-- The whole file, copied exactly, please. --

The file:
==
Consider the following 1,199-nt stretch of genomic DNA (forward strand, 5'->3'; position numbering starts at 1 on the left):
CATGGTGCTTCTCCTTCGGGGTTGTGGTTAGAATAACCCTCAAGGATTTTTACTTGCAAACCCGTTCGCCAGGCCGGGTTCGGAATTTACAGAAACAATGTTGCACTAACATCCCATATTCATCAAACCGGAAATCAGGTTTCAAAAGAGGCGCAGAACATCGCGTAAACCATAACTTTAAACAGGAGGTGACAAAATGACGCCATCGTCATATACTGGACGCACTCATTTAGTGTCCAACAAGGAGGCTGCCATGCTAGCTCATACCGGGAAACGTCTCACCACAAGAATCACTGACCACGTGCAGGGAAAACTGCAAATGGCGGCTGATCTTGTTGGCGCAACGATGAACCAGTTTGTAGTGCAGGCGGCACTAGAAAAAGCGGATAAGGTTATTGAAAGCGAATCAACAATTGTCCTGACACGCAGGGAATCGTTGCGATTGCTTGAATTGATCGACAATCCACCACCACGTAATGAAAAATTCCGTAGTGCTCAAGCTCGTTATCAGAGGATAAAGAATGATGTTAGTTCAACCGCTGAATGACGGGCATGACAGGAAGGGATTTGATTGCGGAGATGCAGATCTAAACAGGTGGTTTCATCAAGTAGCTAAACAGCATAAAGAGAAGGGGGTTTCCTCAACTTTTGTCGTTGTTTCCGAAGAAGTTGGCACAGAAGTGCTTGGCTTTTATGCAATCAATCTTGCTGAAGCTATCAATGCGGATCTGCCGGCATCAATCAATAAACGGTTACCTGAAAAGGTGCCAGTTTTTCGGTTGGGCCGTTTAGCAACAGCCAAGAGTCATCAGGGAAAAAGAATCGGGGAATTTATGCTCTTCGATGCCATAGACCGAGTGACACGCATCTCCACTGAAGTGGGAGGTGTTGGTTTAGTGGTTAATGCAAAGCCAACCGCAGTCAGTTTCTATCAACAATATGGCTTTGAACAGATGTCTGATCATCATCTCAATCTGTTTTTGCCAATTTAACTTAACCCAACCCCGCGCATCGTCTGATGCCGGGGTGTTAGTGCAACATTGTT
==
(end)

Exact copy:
Consider the following 1,199-nt stretch of genomic DNA (forward strand, 5'->3'; position numbering starts at 1 on the left):
CATGGTGCTTCTCCTTCGGGGTTGTGGTTAGAATAACCCTCAAGGATTTTTACTTGCAAACCCGTTCGCCAGGCCGGGTTCGGAATTTACAGAAACAATGTTGCACTAACATCCCATATTCATCAAACCGGAAATCAGGTTTCAAAAGAGGCGCAGAACATCGCGTAAACCATAACTTTAAACAGGAGGTGACAAAATGACGCCATCGTCATATACTGGACGCACTCATTTAGTGTCCAACAAGGAGGCTGCCATGCTAGCTCATACCGGGAAACGTCTCACCACAAGAATCACTGACCACGTGCAGGGAAAACTGCAAATGGCGGCTGATCTTGTTGGCGCAACGATGAACCAGTTTGTAGTGCAGGCGGCACTAGAAAAAGCGGATAAGGTTATTGAAAGCGAATCAACAATTGTCCTGACACGCAGGGAATCGTTGCGATTGCTTGAATTGATCGACAATCCACCACCACGTAATGAAAAATTCCGTAGTGCTCAAGCTCGTTATCAGAGGATAAAGAATGATGTTAGTTCAACCGCTGAATGACGGGCATGACAGGAAGGGATTTGATTGCGGAGATGCAGATCTAAACAGGTGGTTTCATCAAGTAGCTAAACAGCATAAAGAGAAGGGGGTTTCCTCAACTTTTGTCGTTGTTTCCGAAGAAGTTGGCACAGAAGTGCTTGGCTTTTATGCAATCAATCTTGCTGAAGCTATCAATGCGGATCTGCCGGCATCAATCAATAAACGGTTACCTGAAAAGGTGCCAGTTTTTCGGTTGGGCCGTTTAGCAACAGCCAAGAGTCATCAGGGAAAAAGAATCGGGGAATTTATGCTCTTCGATGCCATAGACCGAGTGACACGCATCTCCACTGAAGTGGGAGGTGTTGGTTTAGTGGTTAATGCAAAGCCAACCGCAGTCAGTTTCTATCAACAATATGGCTTTGAACAGATGTCTGATCATCATCTCAATCTGTTTTTGCCAATTTAACTTAACCCAACCCCGCGCATCGTCTGATGCCGGGGTGTTAGTGCAACATTGTT